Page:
The first time I remember seeing Adam West acting was -not- in Batman! Oh, sure, he had numerous appearances in TV Western shows and a pair of appearances on Perry Mason (was he the surprise killer?). He also appeared for the entire third season of The Detectives in 1961-62, but I not only didn’t see the show when it was new, I don’t even remember watching the reruns later on. There was a pair of appearances on Petticoat Junction, but the character he played then vanished without a trace.
No, the first time I was Adam West in something memorable was a Three Stooges movie! During the thirties, forties, and early-to-mid fifties the Stooges shot an incredible 190 short films. Television was looking for material to air during the day and running the shorts on local kids shows anchored by a local announcer rapidly built up a new generation of fans in the late fifties. After re-re-re-doing their lineup (we got Curly Joe), the Stooges made a series of six films beginning in 1959. The last of the films was made in 1965, and it included Adam West playing a
The last of the films was made in 1965, and it included Adam West playing a tenderfoot lawyer coming to the West to stop a gang of outlaws who were intent on slaughtering buffalo. The Three Stooges did their best to “help” with the quest, but the reason I remember the film so vividly was something different: the outlaws. In a brilliant move that was probably designed to drive promotion for the film in large markets, the outlaws were played by the men who hosted the local Three Stooges television shows. For those of us in the greater metropolitan New York area, that meant that Officer Joe Bolton was in the movie. He wasn’t a real officer, and maybe more an announcer than an actor, but playing an outlaw in a Three Stooges movie was easily within his talents. While I don’t remember much about Adam West’s performance in the film, I can still picture what he looked like in his dude clothing.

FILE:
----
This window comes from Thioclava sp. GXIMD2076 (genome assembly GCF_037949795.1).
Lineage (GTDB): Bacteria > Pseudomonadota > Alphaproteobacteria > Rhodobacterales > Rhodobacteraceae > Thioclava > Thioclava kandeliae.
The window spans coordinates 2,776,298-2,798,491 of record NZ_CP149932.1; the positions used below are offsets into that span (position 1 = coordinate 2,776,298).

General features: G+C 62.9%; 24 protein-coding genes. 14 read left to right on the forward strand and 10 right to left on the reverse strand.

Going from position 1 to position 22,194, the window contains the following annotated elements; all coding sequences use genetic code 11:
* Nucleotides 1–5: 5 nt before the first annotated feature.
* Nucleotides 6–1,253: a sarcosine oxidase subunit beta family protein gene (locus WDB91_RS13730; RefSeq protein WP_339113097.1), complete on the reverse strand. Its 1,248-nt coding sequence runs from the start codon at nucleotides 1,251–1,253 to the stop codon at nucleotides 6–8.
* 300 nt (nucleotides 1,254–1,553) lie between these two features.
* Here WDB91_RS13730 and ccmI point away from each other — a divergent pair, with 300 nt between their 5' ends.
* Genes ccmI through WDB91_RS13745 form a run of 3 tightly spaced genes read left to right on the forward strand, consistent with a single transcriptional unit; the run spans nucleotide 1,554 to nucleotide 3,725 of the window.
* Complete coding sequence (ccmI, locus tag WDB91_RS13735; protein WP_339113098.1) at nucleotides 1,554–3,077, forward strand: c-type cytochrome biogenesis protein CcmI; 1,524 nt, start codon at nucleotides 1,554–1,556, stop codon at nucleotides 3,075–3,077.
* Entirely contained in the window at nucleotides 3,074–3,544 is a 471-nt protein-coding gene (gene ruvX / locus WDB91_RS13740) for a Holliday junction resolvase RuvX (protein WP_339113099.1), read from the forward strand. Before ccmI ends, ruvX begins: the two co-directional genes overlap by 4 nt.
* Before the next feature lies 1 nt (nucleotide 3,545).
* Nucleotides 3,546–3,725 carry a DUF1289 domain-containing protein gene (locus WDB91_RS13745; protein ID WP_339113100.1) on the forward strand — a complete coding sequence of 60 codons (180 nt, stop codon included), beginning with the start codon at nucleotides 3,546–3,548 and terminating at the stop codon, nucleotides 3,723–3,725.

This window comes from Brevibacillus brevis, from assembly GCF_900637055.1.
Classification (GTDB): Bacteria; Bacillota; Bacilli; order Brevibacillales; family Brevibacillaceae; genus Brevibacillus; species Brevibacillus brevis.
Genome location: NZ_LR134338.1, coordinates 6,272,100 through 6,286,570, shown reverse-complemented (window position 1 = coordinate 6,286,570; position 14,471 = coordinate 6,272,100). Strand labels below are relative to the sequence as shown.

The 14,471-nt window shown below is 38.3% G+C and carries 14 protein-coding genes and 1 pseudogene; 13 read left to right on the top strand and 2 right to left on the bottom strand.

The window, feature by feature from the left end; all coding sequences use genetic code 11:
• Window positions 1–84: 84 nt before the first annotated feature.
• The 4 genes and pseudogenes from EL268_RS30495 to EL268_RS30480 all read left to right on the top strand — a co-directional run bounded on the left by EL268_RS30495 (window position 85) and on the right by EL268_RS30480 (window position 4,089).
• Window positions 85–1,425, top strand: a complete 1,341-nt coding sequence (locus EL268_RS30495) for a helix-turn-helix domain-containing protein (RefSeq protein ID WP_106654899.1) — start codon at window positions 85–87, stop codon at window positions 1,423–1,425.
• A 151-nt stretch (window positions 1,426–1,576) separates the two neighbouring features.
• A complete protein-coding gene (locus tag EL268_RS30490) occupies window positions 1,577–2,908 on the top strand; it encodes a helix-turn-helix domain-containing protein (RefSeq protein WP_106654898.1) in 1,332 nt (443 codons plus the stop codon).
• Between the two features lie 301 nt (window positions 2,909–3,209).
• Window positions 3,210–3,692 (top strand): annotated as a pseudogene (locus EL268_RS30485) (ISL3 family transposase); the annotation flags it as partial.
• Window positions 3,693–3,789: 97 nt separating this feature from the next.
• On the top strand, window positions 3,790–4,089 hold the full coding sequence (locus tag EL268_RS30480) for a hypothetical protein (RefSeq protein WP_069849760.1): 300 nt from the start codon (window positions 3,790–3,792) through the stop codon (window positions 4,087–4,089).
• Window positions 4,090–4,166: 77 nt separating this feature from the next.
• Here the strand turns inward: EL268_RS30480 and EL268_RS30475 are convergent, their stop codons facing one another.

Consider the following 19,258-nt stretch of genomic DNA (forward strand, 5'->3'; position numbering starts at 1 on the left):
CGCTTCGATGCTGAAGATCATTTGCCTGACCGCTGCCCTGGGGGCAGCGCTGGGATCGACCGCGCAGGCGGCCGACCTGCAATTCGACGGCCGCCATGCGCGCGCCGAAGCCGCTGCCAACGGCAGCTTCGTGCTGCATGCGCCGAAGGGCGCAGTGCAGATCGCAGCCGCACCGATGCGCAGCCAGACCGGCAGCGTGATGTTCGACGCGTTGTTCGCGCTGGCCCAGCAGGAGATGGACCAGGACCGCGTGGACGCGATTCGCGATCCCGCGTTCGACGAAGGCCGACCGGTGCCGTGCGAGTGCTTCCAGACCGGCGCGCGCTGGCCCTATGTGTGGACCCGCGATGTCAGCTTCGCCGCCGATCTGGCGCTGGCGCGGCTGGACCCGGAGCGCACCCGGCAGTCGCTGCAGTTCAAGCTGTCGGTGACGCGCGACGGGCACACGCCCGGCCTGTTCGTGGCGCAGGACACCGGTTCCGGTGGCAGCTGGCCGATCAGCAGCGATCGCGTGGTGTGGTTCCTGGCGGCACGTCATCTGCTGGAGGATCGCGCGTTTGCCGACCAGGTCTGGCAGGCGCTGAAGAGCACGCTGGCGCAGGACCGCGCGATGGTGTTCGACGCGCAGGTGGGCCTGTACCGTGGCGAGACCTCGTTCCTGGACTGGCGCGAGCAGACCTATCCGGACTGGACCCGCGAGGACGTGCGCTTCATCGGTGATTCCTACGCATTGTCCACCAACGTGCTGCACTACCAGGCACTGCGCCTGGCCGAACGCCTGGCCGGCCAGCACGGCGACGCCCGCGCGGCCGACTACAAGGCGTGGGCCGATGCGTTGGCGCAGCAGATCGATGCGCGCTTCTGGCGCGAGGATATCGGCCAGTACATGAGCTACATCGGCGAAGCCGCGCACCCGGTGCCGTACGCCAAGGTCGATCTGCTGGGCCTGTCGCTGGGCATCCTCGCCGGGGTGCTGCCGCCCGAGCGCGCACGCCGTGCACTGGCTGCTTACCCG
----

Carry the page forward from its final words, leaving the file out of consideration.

Of course, everything changed for Mr. West on January 12, 1966, when the first episode of the Batman television show aired. It’s difficult to explain the impact that episode had. The next day the main topic of conversation in school was the Batman show: the Bif-Bop-Bam cartoon balloons, the costumes, the gadgets, the colors, and most important of all, the cliff-hanger ending for the episode! For a generation that had grown up not watching serials in the movie theaters, a cliffhanger ending was something new and exciting.
Well, exciting for a year or so, and then the crowd moved on the other television shows. Adam West was typecast for years, and it was several decades before he built a second career courtesy of Robot Chicken and Family Guy and other voice over work. Thanks to the growth of modern comic fandom (or whatever name the historians eventually assign to our subculture) Adam West will be remembered fondly as one of our favorite actors.
Here’s the single for Neal Hefti’s theme song for the Batman television show.